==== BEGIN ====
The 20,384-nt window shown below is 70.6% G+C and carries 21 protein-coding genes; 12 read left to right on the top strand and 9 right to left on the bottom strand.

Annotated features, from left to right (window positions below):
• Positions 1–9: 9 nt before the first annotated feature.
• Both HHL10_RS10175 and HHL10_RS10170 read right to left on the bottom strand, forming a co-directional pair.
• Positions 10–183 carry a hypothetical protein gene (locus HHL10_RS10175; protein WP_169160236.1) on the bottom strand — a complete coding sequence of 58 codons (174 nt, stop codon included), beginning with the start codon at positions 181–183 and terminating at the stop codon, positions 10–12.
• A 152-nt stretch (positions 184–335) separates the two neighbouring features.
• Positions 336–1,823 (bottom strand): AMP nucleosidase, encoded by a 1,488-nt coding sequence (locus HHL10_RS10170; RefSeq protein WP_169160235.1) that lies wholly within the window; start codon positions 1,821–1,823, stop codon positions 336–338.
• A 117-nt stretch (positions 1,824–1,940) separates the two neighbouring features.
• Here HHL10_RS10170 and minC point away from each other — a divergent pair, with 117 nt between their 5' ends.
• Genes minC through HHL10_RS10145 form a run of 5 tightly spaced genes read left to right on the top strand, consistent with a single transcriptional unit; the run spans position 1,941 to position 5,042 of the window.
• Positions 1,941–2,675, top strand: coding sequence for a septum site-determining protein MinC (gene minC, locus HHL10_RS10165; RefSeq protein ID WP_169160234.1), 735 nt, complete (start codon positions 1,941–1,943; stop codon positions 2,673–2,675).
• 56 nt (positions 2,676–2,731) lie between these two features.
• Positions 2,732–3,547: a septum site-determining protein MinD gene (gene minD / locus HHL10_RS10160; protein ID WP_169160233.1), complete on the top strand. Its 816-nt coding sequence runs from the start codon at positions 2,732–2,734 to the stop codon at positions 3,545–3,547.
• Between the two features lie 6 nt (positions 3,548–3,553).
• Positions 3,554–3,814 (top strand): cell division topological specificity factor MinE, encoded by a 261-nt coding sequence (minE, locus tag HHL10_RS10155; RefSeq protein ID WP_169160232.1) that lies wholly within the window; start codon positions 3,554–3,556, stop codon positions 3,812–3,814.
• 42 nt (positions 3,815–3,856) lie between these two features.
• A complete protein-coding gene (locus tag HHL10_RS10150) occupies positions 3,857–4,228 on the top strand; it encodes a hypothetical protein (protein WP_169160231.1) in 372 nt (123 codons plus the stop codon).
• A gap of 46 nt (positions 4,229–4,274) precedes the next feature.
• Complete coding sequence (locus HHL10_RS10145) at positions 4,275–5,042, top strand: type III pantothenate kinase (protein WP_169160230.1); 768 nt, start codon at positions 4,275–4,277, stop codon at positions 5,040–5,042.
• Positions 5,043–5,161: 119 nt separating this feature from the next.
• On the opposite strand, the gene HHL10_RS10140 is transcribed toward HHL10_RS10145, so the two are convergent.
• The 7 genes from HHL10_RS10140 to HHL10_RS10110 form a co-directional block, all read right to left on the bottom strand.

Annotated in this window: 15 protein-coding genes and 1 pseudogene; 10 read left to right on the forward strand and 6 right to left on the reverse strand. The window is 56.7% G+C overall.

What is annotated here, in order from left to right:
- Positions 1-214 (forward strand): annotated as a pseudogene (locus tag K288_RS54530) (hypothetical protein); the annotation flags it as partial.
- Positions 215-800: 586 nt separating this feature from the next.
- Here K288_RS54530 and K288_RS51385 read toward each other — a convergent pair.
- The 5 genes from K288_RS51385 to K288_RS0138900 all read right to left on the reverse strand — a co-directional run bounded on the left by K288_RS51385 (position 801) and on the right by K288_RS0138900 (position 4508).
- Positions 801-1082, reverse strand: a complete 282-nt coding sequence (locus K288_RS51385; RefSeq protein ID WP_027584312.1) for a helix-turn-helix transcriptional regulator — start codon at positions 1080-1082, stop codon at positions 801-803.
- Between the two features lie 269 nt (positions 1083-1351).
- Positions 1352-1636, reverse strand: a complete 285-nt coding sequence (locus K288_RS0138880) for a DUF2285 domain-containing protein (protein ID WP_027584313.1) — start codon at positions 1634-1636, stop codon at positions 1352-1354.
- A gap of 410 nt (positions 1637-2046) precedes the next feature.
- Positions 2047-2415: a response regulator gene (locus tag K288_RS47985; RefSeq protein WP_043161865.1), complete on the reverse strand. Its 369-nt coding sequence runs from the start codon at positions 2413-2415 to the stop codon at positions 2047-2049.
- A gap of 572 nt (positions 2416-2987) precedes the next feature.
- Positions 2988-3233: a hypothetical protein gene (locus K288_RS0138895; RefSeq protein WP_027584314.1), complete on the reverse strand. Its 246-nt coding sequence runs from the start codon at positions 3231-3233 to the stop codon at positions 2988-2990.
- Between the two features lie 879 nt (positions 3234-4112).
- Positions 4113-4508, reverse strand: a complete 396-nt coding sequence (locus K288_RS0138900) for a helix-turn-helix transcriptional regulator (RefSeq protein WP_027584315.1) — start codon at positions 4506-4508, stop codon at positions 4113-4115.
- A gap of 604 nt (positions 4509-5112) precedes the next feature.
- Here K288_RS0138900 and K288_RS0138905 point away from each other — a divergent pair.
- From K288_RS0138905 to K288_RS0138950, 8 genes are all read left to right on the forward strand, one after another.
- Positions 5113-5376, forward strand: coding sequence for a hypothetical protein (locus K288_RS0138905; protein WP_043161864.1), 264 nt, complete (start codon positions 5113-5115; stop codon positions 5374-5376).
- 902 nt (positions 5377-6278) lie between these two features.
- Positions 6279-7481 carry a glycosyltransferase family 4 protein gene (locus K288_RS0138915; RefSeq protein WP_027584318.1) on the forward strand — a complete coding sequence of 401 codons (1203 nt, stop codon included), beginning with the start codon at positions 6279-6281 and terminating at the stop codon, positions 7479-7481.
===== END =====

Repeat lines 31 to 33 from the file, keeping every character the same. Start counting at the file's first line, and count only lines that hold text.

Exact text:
- Positions 1352-1636, reverse strand: a complete 285-nt coding sequence (locus K288_RS0138880) for a DUF2285 domain-containing protein (protein ID WP_027584313.1) — start codon at positions 1634-1636, stop codon at positions 1352-1354.
- A gap of 410 nt (positions 1637-2046) precedes the next feature.
- Positions 2047-2415: a response regulator gene (locus tag K288_RS47985; RefSeq protein WP_043161865.1), complete on the reverse strand. Its 369-nt coding sequence runs from the start codon at positions 2413-2415 to the stop codon at positions 2047-2049.